Q&A with Beth Novak Milliken, President & CEO of Spottswoode


When thinking of renowned wine regions, California’s Napa Valley is one that instantly springs to mind. Napa Valley is famous for its hundreds of hillside vineyards, wine tours and Michelin star restaurants — and nestled amongst these esteemed wineries is Spottswoode. A family wine estate christened by Mrs. Albert Spotts in 1910 and later acquired by Mary and Jack Novak in 1972, Spottswoode churns out some of the best varietals in the valley. Mary released Spottswoode’s first Cabernet Sauvignon in 1982, exactly one hundred years after the estate’s founding, and it’s now widely recognized as one of the finest Cabernet Sauvignons in the world. Today, Mary’s daughter Beth Novak Milliken manages the winery and we had the pleasure of sitting down with her to discuss the family business and how the wine industry has changed over the years. 

Tell us a little about Spottswoode. How did your family initially enter into the wine making business? 
On a family trip to Napa Valley, my mother and father fell in love with the rural beauty and relaxed pace of St. Helena. There, they discovered Spottswoode, an idyllic property with exquisite gardens and a long-established pre-Prohibition vineyard. In 1972, we sold my father’s medical practice and moved to Spottswoode. Soon after, my parents acquired an adjacent 15-acres and began to replant the vineyard, which had been established in 1882. Sadly, on November 14, 1977 at the age of 44, my father Jack suffered a major heart attack and passed away.

With the encouragement of her winegrowing neighbors, my mother Mary took over the Estate’s management and completed her first harvest. Ten years later, after building Spottswoode’s reputation as a source for highly sought grapes in the valley, she hired Winemaker Tony Soter and founded Spottswoode Winery, releasing their first and most popular wine, their Cabernet Sauvignon. 

What has been your favorite Spottswoode vintage and why?
1982, as it was our first vintage here at Spottswoode.

How has the wine business changed since you became the CEO of the company? 
It has become even more competitive, with more wineries and brands not just here in Napa Valley, but from all around the world, which means that retaining relevance and being out in the marketplace is crucial.

What do you do differently now to market your wine versus when you first started?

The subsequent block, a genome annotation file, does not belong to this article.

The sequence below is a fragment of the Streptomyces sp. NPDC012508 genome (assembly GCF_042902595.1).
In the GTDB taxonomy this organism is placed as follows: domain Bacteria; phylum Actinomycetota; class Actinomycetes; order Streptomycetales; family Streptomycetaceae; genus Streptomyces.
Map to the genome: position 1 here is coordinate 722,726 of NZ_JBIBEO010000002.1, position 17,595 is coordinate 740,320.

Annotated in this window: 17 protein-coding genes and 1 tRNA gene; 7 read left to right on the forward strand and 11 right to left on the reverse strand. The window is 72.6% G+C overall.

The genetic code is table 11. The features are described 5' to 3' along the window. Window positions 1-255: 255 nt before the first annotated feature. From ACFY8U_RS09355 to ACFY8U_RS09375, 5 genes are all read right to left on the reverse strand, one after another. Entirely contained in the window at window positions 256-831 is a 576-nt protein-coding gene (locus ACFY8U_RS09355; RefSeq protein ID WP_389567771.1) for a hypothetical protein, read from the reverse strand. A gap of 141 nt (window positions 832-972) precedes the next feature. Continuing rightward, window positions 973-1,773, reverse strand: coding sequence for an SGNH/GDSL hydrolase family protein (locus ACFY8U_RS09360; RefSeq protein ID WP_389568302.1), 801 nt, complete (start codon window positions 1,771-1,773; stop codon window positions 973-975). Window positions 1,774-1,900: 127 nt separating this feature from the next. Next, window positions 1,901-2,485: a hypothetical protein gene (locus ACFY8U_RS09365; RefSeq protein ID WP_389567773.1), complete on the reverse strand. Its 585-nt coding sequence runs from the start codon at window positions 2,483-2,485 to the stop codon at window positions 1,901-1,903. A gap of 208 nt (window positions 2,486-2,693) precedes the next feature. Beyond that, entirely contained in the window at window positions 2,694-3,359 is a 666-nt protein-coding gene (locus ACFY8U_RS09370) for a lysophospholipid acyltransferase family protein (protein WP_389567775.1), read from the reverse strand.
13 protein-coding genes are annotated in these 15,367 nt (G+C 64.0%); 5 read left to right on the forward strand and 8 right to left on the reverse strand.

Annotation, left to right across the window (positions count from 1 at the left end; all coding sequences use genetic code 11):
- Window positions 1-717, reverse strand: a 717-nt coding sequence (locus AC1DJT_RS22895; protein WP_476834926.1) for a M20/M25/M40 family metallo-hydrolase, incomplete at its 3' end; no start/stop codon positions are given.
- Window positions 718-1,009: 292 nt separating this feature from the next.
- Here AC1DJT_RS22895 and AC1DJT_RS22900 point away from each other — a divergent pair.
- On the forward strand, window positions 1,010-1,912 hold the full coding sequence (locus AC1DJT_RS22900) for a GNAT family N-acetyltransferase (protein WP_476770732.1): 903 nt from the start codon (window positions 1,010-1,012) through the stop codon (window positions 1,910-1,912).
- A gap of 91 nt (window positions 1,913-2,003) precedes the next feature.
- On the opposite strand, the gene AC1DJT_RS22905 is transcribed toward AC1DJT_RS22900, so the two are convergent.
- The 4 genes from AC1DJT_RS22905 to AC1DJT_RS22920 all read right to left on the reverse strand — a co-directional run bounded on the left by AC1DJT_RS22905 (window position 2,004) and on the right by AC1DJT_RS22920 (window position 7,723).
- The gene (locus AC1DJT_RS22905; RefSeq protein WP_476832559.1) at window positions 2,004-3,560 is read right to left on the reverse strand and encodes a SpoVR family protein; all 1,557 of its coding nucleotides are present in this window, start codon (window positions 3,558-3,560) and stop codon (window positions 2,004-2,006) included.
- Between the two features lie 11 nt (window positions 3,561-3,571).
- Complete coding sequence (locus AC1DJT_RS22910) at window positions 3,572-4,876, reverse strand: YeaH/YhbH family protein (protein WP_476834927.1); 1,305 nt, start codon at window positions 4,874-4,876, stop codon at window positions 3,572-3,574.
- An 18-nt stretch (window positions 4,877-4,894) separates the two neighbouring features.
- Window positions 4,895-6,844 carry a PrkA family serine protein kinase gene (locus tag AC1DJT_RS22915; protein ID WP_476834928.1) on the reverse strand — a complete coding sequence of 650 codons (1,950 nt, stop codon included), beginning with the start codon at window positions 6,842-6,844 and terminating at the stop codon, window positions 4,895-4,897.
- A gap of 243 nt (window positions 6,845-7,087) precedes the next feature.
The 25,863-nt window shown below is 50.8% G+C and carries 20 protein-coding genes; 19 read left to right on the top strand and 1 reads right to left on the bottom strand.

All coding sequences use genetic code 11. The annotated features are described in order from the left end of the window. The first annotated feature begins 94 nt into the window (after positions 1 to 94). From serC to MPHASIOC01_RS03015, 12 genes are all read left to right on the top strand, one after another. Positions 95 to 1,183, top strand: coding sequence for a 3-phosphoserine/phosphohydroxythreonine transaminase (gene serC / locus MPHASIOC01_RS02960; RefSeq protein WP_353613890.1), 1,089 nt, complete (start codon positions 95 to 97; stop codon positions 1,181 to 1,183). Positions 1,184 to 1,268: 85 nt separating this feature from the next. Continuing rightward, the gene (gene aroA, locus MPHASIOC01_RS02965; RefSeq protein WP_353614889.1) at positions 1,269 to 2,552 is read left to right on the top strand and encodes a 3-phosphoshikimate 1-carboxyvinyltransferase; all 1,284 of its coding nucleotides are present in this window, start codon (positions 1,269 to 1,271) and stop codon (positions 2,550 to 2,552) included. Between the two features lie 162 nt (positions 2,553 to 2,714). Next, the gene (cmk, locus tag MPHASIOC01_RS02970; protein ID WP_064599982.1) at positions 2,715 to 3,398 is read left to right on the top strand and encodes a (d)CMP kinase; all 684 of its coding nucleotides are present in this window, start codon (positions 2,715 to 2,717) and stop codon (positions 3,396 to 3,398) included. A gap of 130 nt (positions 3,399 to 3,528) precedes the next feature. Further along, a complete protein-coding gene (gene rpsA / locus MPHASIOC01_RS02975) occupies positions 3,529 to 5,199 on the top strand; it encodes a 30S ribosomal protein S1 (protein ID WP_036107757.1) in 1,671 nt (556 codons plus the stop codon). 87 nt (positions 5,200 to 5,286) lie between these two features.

Technology has been a great asset to our efforts in selling our wine direct-to-consumer. More states have opened up to direct shipping, which has allowed us to sell more broadly. In addition, export has become approximately 12% of our sales by volume.

Can you tell us about the environmental issues you’re passionate about and how they tie back to Spottswoode? 
We have been deeply passionate about the environment since we started farming organically in 1985 (the first in Napa Valley to do so). We are very concerned about the climate crisis and the state of our natural environment, and so we have put significant effort into being good stewards of our land, community and planet. 

For someone interested in starting a wine collection, what tips would you give? Any great vintages or bottles they should start with? 
I would find a wine personality – a buyer in a store or restaurant, for example – whom you trust, and ask them to help focus your efforts toward what you value. I would visit wine regions, get educated in what interests you about wines, and join a tasting group. Then, I would start collecting.

What are your thoughts on aging wine? Is it ever too much of a good thing in terms of how long you should keep wine in a cellar? 
This is very subjective – some enjoy their wines with a lot of youth and up-front fruit, others like them with a greater sense of maturity. I think the sweet spot for Spottswoode Cabernet Sauvignon is 12-25 years. The wines hold beyond this time frame, yet in a much more tertiary state.

What are the most interesting aspects of the fine wine industry that you’ve experienced? 
You get to meet very interesting people in this business, and to experience a great many things – dining in fine restaurants, visiting wine regions, and more. It is an endlessly fascinating industry.

Is there a Holy Grail bottle of wine that you’d kill to get your hands on? 
Possibly anything from 1961, as this is my birth year, but I don’t think I would actually kill for it. 

What’s the thing you love most about your job and why? 
It is ever-changing and there are always new things to be working on. Helping to build and now running a business that I intend to move into future generations is very gratifying.


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